Historic biodiversity deal approved at COP15 summit in Canada

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Montreal: After four years of fraught negotiations, nearly 200 countries, including India, approved a historic “Paris-style” deal to protect and reverse damage to global biodiversity following an intense final session of negotiations at the UN COP15 summit early on Monday.

Amid loud applause from assembled delegates, the president of the COP15 biodiversity summit, Chinese Environment Minister Huang Runqiu, declared the Kunming-Montreal Agreement adopted.

The chair overruled Congo which had refused to back the text and demanded greater funding for developing countries as part of the accord.

The Chinese-brokered deal is aimed at saving the lands, oceans, and species from pollution, degradation, and climate change.

One of the most contentious issues in the negotiations was the finance package to support conservation efforts globally, particularly in developing countries.

The deal commits to progressively increase the level of financial resources from all sources by 2030, mobilising at least USD 200 billion per year. This represents roughly a doubling from a 2020 baseline.

A major achievement is also the commitment to USD 20 billion in international finance flows by 2025 and USD 30 billion by 2030.

The 23 targets in the accord also include cutting environmentally destructive farming subsidies, reducing the risk from pesticides, and tackling invasive species.

The deal is being compared by many to the landmark plan to limit global warming to 1.5 degrees Celsius under the Paris Agreement.

While environment groups welcomed the potentially transformative impacts the new agreement could have, many still feel that crucial details around finance and conservation are missing.

“Agreeing on a shared global goal that will guide collective and immediate action to halt and reverse nature loss by 2030 is an exceptional feat for those that have been negotiating the Global Biodiversity Framework, and a win for people and planet,” said Marco Lambertini, Director General, WWF International.

“It sends a clear signal and must be the launch pad for action from governments, business, and society to transition towards a nature-positive world, in support of climate action and the Sustainable Development Goals,” Lambertini said.

“It is the equivalent to 1.5 degrees Celsius in climate and vital to catalysing action toward a nature-positive world and holding everyone accountable,” he added.

Carlos Manuel Rodriguez, the CEO and Chairperson of the Global Environment Facility, said the agreement reached is a significant breakthrough for biodiversity.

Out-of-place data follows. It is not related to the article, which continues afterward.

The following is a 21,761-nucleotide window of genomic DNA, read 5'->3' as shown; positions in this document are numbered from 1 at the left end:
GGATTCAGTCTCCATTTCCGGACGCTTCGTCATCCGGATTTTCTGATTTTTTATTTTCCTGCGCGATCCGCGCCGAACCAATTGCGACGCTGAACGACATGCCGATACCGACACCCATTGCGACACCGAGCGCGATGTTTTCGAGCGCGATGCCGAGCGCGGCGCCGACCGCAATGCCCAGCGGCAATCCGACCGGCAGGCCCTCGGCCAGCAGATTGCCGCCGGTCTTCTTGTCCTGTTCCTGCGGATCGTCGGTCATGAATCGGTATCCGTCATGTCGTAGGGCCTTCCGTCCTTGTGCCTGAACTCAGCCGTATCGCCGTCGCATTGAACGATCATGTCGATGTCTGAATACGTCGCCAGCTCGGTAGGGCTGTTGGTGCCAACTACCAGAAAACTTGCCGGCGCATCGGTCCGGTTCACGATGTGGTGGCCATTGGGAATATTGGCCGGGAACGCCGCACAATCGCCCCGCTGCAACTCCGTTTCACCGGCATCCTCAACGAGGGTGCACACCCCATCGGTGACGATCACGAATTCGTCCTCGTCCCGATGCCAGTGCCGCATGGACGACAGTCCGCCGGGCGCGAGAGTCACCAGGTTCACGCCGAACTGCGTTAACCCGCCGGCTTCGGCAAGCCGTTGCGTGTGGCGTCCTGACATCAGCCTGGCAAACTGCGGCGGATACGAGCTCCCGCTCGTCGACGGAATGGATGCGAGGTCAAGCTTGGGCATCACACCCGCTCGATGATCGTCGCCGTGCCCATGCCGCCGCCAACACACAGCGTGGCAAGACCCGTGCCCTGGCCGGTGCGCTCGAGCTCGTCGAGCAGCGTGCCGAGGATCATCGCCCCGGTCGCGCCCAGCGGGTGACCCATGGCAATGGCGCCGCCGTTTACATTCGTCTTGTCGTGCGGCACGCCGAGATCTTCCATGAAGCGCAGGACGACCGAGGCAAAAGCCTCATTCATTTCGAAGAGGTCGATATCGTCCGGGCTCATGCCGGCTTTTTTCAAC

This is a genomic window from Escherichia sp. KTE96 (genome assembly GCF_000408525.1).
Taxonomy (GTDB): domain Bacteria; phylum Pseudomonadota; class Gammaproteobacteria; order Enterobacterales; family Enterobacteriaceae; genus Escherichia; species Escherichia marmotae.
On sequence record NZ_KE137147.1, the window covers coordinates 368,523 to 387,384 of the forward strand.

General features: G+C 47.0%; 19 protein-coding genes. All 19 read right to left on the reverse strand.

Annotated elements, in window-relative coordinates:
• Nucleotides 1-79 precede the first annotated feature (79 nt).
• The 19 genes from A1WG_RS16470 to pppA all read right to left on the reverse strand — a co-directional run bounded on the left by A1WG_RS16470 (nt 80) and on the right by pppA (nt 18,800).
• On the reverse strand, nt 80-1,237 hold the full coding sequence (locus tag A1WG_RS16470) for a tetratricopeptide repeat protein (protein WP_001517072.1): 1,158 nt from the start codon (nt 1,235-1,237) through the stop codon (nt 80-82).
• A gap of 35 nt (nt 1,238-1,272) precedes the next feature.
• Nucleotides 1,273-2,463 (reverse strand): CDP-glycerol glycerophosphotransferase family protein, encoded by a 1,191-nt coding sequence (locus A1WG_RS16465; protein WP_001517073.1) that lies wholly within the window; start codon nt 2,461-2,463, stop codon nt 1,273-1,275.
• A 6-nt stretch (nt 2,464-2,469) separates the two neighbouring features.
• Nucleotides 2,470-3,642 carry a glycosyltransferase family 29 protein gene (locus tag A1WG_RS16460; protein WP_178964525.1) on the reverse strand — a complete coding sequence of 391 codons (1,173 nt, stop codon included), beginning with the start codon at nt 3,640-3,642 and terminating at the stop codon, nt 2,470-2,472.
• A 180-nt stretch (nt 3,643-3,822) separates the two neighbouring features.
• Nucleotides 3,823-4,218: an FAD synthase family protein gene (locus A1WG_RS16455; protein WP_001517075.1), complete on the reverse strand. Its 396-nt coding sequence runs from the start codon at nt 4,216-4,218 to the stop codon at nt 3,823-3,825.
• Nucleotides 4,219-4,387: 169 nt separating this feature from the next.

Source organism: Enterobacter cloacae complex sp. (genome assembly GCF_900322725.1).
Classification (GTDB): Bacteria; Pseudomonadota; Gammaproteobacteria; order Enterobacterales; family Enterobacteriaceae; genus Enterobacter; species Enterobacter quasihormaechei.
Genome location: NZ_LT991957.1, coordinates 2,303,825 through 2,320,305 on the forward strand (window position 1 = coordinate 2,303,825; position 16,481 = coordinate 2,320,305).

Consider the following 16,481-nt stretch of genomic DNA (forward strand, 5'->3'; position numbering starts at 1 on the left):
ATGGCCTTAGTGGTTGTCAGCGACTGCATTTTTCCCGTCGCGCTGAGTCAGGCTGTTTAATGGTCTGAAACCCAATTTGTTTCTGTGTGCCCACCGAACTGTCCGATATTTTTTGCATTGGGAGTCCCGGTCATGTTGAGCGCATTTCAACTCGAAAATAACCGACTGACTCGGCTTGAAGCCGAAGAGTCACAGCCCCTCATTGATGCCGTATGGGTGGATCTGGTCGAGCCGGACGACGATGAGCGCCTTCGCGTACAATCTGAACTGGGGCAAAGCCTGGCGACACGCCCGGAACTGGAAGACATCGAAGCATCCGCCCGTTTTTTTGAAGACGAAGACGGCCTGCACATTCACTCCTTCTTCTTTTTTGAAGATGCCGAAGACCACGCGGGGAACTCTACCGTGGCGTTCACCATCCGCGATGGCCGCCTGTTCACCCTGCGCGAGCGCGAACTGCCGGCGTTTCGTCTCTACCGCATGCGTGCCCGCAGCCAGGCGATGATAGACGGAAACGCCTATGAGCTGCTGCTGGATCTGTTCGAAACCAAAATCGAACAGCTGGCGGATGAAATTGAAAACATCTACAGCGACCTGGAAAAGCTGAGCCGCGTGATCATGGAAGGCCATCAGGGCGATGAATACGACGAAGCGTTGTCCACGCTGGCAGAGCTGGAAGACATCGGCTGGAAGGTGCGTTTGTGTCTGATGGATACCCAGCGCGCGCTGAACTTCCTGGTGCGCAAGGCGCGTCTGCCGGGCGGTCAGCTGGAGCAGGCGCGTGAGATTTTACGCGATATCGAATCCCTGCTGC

“It reflects never-before-seen recognition from countries at all income levels that biodiversity loss must be stopped through high-ambition changes to our society’s relationship with nature and the way our global economy operates,” Rodriguez said.

“It also reflects a determination from political leaders around the world to make this happen,” he added.

The UN Development Programme (UNDP) welcomed the agreement reached at the UN Convention on Biological Diversity to agree on a new plan to preserve and protect nature with the new Global Biodiversity Framework (GBF).

“This agreement means people around the world can hope for real progress to halt biodiversity loss and protect and restore our lands and seas in a way that safeguards our planet and respects the rights of indigenous peoples and local communities,” UN Development Programme Administrator Achim Steiner.

Nearing the conclusion of a sometimes fractious two-week meeting from December 7 to December 19, nations agreed on a historic package of measures deemed critical to addressing the dangerous loss of biodiversity and restoring natural ecosystems.

Convened under UN auspices, chaired by China and hosted by Canada, the 15th Conference of Parties to the UN Convention on Biological Diversity adopted the “Kunming-Montreal Global Biodiversity Framework” (GBF), including four goals and 23 targets for achievement by 2030.

Among the global targets for 2030 are the effective conservation and management of at least 30 per cent of the world’s lands, inland waters, coastal areas, and oceans, with emphasis on areas of particular importance for biodiversity and ecosystem functioning and services.

Currently, 17 and 10 per cent of the world’s terrestrial and marine areas respectively are under protection.

The deal also aims to reduce to near zero the loss of areas of high biodiversity importance, including ecosystems of high ecological integrity and cut global food waste in half and significantly reduce overconsumption and waste generation.

It also intends to cut by half both excess nutrients and the overall risk posed by pesticides and highly hazardous chemicals.

The agreement will progressively phase out or reform 2030 subsidies that harm biodiversity by at least USD 500 billion per year while scaling up positive incentives for biodiversity conservation and sustainable use.

The deal requires large and transnational companies and financial institutions to monitor, assess, and transparently disclose their risks, dependencies, and impacts on biodiversity through their operations, supply and value chains, and portfolios.

“Without such action, there will be a further acceleration in the global rate of species extinction, which is already at least tens to hundreds of times higher than it has averaged over the past 10 million years,” the GBF warned.

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